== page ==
The abductor hallucis muscle acts as a dynamic elevator of the arch. This muscle is often overlooked, poorly understood, and most certainly rarely addressed. Understanding this muscle and its mechanics may change the way we understand and treat pes planus, posterior tibial tendon dysfunction, hallux valgus, and many other issues that lead to a challenge of the arch, effective and efficient gait. Furthermore, its dysfunction and lead to many aberrant movement and stabilization strategies more proximally into the kinetic chains.

*From the article referenced below,  “Most studies of degenerative flatfoot have focused on the posterior tibial muscle, an extrinsic muscle of the foot. However, there is evidence that the intrinsic muscles, in particular the abductor hallucis (ABH), are active during late stance and toe-off phases of gait.“

We hope that this article, and the video above, will bring your focus back to the foot and to gait for when the foot and gait are aberrant most proximal dynamic stabilization patterns of the body are merely strategic compensations.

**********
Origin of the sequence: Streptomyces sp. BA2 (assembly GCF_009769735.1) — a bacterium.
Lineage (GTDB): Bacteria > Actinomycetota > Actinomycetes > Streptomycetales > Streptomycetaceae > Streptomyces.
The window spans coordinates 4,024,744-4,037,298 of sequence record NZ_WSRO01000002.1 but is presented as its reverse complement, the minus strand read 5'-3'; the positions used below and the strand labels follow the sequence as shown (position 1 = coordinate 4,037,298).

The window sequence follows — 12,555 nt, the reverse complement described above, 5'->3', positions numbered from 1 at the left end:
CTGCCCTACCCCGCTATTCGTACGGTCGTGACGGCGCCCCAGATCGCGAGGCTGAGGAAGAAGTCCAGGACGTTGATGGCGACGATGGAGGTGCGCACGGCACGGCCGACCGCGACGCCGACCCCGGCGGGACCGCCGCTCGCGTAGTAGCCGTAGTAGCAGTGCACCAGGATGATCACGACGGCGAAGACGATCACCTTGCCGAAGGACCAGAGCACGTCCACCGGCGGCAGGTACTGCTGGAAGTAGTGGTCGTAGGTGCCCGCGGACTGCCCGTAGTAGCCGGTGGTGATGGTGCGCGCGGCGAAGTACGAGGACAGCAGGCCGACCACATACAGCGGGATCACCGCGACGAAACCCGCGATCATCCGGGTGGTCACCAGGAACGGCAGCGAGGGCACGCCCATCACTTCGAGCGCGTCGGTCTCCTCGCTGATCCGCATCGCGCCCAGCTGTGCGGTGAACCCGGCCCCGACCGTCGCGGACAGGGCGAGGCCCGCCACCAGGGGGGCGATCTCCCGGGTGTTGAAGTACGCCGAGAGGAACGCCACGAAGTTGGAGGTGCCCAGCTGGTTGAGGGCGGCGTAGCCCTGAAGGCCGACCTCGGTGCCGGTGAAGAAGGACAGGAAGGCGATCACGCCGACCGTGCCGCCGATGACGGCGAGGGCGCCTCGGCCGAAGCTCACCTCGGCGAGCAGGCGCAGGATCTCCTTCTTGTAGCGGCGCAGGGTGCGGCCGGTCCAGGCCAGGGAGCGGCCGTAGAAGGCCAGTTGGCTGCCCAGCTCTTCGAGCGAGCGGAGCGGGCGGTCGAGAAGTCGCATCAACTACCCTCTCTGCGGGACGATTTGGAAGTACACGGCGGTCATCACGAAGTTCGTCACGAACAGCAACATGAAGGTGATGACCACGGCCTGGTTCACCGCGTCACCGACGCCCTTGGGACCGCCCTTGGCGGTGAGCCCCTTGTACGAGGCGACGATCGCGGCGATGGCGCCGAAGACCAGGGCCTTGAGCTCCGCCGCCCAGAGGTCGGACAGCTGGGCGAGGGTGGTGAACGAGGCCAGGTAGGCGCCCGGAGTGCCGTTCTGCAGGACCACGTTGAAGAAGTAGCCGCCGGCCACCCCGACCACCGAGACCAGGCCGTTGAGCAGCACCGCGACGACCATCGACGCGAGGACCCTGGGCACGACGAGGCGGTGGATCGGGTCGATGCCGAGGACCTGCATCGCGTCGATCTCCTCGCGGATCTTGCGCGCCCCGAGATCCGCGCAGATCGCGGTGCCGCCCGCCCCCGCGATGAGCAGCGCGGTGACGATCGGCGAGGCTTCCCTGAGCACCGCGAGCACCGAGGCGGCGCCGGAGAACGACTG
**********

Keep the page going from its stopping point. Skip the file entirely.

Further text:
Study RESULTS:

All eight specimens showed an origin from the posteromedial calcaneus and an insertion at the tibial sesamoid. All specimens also demonstrated a fascial sling in the hindfoot, lifting the abductor hallucis muscle to give it an inverted ‘V’ shaped configuration. Simulated contraction of the abductor hallucis muscle caused flexion and supination of the first metatarsal, inversion of the calcaneus, and external rotation of the tibia, consistent with elevation of the arch.

http://www.ncbi.nlm.nih.gov/pubmed/17559771

Foot Ankle Int. 2007 May;28(5):617-20.

Influence of the abductor hallucis muscle on the medial arch of the foot: a kinematic and anatomical cadaver study.

Wong YS. Island Sports Medicine & Surgery, Island Orthopaedic Group, #02-16 Gleneagles Medical Centre, 6 Napier Road, Singapore, 258499, Singapore. 

External Tibial Torsion as expressed during gait.

So, last week we watched this young lad doing some static ankle and knee bends, essentially some mini squats.  Here was what we found (LINK). It is IMPERATIVE that you watch this LINK first before watching today’s video above.

Now that you have watched that link here is what you should be seeing today.